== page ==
Hong Kong Spotlight

26 - 30 November 2020
The Man Machine paintings emerged from Shaw’s interest in hair as a source of power. In spite of their absurdity, wigs have historically remained symbols of European authority and control.

On the occasion of Hong Kong Spotlight by Art Basel, Simon Lee Gallery is proud to present a solo booth of works from Jim Shaw’s iconic Man Machine series.

Since the early 1970s Shaw has worked in cycles, many of which are still ongoing. Produced in tandem with long-running series of top-hatted men and profiles of facial hair from the gilded age, the Man Machine works exemplify Shaw's rigorous research processes and systematic interrogation of cultural detritus. He employs strategies of the absurd to bring into sharp focus themes such as failing economies and political corruption, deftly revealing the underbelly of society whilst commenting on the construction of individual and collective identity.

The Man Machine paintings emerged from Shaw’s interest in hair as a source of power. In spite of their absurdity, wigs have historically remained symbols of European authority and control. In opposition, Shaw identifies the wig as a metaphor for the waning authority of the individuals who wear them. In this recent group of works, each character’s face is framed by a hairstyle favoured by ‘pompous’ men of the 1890s. Their facial features obscured by industrial parts or electrical appliances; a signature motif for the artist. The ‘machines’ belong to the post-war era, when they were considered a symbol of economic prowess. The periodical juxtaposition serves to refract the schisms of the present, an observation that concludes ‘we’ are evolving to become more mechanical and less human, whilst the antiquated patriarchal traditions attempt to preserve their relevance.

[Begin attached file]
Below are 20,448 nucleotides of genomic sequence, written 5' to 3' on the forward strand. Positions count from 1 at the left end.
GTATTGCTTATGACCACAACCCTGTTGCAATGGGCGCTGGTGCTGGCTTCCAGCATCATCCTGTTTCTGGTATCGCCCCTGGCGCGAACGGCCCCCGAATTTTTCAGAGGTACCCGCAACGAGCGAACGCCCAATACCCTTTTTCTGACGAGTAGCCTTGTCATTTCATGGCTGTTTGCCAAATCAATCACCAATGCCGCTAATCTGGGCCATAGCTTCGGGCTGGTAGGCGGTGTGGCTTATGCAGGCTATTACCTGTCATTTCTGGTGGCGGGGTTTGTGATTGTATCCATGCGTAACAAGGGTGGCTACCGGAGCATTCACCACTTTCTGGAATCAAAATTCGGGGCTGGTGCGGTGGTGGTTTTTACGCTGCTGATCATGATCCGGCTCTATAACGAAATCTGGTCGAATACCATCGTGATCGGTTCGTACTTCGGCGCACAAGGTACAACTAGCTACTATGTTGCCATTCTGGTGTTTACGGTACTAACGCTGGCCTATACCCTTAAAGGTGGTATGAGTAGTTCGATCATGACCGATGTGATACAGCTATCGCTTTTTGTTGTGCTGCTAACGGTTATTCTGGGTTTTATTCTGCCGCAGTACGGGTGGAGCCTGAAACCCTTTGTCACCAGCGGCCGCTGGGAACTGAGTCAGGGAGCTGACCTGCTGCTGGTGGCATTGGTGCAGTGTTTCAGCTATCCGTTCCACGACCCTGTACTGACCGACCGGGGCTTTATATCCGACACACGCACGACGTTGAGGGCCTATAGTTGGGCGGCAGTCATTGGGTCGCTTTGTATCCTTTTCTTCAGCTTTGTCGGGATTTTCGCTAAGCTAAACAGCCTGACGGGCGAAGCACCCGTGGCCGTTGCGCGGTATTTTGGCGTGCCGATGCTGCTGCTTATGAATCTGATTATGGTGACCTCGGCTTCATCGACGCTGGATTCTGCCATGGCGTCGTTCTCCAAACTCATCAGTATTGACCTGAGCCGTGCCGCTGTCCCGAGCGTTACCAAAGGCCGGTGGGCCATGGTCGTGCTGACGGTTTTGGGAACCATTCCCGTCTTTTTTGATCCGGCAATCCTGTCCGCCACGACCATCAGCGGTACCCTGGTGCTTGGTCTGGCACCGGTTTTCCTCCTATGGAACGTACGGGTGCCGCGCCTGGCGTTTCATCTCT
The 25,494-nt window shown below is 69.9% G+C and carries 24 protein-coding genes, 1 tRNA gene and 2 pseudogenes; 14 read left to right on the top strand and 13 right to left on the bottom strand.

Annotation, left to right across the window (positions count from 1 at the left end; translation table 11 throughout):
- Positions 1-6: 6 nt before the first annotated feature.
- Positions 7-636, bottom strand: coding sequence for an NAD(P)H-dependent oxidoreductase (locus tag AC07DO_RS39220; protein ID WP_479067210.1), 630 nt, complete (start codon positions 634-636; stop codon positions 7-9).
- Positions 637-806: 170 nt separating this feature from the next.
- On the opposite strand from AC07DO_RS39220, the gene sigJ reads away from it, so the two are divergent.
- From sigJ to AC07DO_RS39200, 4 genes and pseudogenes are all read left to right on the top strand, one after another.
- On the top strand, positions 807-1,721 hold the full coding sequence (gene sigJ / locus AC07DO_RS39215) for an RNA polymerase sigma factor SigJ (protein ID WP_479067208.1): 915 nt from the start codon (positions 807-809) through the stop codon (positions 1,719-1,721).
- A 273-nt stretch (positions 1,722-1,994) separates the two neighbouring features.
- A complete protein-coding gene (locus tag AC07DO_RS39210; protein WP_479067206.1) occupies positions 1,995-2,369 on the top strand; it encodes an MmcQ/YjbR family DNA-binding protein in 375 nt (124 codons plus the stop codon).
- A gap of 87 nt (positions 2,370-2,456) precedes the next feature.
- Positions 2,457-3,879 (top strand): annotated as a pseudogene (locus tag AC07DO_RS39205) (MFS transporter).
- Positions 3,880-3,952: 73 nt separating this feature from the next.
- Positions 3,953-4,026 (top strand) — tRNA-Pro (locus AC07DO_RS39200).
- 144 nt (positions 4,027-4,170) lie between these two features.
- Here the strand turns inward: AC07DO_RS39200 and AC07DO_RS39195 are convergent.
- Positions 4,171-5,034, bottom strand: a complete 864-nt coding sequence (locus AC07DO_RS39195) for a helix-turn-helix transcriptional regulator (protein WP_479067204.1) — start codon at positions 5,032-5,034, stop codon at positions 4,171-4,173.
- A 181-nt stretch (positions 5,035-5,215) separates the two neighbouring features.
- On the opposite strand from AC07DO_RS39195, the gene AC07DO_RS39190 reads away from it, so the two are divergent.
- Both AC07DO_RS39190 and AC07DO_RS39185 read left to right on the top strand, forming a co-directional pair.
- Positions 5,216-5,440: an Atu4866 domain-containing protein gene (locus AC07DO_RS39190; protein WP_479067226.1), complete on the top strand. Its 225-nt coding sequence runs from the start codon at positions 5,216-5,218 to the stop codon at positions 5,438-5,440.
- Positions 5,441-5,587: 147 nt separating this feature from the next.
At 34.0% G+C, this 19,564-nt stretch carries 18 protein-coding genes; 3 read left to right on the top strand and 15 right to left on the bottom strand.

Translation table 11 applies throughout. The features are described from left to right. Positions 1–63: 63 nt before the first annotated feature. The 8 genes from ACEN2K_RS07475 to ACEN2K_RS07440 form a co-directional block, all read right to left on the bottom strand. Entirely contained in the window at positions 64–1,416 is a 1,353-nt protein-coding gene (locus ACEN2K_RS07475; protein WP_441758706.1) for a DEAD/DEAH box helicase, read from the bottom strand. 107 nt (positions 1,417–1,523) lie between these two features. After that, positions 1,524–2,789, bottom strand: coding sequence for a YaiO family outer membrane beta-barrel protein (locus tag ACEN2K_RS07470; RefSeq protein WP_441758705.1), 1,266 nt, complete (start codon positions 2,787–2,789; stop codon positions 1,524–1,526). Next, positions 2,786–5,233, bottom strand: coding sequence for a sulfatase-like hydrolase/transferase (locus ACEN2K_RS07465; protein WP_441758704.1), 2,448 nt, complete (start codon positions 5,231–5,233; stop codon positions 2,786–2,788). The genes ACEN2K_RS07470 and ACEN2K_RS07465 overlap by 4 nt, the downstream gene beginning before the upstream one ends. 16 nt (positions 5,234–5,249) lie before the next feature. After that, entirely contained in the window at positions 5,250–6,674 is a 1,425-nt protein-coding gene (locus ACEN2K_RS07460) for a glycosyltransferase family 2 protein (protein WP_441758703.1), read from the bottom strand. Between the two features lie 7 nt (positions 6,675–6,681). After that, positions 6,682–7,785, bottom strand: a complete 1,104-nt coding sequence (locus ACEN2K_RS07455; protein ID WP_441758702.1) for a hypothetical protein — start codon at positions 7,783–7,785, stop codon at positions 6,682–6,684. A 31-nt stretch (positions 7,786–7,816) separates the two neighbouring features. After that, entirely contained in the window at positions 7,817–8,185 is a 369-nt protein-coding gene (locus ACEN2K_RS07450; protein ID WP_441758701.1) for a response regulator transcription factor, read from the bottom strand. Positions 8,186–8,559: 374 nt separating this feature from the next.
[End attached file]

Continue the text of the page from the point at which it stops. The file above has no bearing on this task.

These new works are painted upon theatrical scenic backdrops from the 1940s and 50s, sourced by the artist. Once cut down and stretched, the readymade canvases carry with them a sense of their history. Subsequently, the Man Machine is an image of masculine governance from the past which desperately clings onto its power in the present. Having once stated that one could ‘understand the meaning of life through misinterpretation’, Shaw’s practice seems consciously layered and complex in its effort to liberate the minds of both artist and viewer.